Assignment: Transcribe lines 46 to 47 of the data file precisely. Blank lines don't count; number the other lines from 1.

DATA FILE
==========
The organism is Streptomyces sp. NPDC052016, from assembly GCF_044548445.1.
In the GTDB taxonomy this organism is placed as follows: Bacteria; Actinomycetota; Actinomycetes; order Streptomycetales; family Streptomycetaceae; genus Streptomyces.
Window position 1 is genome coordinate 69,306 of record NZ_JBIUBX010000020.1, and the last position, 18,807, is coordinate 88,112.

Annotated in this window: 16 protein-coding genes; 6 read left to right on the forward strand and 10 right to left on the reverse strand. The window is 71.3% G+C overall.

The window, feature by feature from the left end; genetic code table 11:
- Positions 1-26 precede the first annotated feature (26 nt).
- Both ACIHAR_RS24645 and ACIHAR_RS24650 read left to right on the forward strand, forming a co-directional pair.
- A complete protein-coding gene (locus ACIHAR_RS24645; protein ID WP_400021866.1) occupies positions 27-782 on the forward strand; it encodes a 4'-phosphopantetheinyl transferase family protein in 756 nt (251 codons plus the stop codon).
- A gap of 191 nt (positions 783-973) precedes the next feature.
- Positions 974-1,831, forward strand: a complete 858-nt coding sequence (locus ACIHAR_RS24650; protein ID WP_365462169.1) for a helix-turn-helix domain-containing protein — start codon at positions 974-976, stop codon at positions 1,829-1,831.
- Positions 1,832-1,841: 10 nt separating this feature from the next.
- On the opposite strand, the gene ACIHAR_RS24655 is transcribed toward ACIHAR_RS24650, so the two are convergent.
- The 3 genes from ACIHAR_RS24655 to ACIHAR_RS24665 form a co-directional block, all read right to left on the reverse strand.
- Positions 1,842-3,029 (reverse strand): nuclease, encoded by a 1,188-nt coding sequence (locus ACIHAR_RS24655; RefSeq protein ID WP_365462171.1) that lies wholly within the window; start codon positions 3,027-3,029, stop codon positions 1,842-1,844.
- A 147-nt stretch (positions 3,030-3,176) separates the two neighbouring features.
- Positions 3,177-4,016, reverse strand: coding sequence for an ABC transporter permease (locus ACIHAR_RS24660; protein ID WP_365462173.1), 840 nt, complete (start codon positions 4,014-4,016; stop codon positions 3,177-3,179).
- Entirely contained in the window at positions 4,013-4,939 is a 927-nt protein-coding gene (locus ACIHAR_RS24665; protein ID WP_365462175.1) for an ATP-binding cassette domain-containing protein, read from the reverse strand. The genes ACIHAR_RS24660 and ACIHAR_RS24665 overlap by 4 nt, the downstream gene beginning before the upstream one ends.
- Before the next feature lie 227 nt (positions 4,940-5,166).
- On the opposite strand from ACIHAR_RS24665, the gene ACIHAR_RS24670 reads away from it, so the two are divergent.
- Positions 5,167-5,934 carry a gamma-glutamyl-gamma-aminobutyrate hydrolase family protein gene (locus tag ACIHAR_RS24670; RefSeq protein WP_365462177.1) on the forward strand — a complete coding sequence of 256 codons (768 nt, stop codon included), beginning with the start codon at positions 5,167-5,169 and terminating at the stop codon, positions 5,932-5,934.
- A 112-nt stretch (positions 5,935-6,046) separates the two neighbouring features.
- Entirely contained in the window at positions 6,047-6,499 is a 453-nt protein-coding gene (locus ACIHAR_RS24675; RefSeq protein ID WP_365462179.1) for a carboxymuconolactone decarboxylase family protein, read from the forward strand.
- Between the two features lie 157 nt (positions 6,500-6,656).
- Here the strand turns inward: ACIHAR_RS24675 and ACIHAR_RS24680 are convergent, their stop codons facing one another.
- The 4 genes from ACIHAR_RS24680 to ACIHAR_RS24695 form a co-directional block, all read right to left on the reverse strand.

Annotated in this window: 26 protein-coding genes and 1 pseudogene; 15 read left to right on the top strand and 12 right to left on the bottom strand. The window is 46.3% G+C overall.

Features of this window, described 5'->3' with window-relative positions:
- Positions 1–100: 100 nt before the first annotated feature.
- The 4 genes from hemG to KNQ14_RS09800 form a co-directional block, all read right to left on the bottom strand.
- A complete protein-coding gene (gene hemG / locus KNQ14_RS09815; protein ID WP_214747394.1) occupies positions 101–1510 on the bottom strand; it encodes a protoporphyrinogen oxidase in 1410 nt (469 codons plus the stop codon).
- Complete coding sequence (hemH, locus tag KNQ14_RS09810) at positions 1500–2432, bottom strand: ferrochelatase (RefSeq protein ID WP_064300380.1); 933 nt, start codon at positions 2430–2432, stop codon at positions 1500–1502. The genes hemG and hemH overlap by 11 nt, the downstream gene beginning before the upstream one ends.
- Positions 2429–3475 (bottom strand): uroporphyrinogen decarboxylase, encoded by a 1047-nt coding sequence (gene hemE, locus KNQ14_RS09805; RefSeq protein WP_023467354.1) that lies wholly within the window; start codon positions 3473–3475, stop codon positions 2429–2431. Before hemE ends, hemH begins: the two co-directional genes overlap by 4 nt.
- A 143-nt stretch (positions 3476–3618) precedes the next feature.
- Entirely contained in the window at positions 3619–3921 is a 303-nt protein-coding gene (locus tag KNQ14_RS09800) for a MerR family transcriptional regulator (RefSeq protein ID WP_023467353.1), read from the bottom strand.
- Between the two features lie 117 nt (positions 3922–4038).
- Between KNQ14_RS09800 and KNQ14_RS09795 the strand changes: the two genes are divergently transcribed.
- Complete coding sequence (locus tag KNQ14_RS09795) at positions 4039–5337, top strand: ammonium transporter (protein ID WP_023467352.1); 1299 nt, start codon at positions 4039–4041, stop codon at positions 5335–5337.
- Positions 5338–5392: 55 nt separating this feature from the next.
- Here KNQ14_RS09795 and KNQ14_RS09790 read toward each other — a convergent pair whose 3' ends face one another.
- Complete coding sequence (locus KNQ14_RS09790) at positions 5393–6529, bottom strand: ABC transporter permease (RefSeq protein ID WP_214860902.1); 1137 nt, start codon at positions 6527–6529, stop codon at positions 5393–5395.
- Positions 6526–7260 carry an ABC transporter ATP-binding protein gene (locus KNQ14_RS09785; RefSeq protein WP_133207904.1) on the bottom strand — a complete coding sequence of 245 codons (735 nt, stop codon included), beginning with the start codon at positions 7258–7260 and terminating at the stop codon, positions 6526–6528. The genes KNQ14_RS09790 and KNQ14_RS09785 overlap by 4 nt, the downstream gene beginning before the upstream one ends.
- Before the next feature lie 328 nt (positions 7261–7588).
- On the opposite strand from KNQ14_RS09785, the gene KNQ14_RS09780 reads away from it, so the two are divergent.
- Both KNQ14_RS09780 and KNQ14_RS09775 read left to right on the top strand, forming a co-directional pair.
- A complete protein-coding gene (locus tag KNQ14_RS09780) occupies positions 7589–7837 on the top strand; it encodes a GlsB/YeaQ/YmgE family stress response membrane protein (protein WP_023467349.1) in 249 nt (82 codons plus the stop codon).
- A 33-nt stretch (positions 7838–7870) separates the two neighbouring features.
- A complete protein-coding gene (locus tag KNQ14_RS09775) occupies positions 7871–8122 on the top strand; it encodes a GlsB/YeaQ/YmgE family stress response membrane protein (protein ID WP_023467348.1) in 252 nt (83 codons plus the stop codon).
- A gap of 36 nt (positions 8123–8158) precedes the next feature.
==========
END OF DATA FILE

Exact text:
- A 33-nt stretch (positions 7838–7870) separates the two neighbouring features.
- A complete protein-coding gene (locus tag KNQ14_RS09775) occupies positions 7871–8122 on the top strand; it encodes a GlsB/YeaQ/YmgE family stress response membrane protein (protein ID WP_023467348.1) in 252 nt (83 codons plus the stop codon).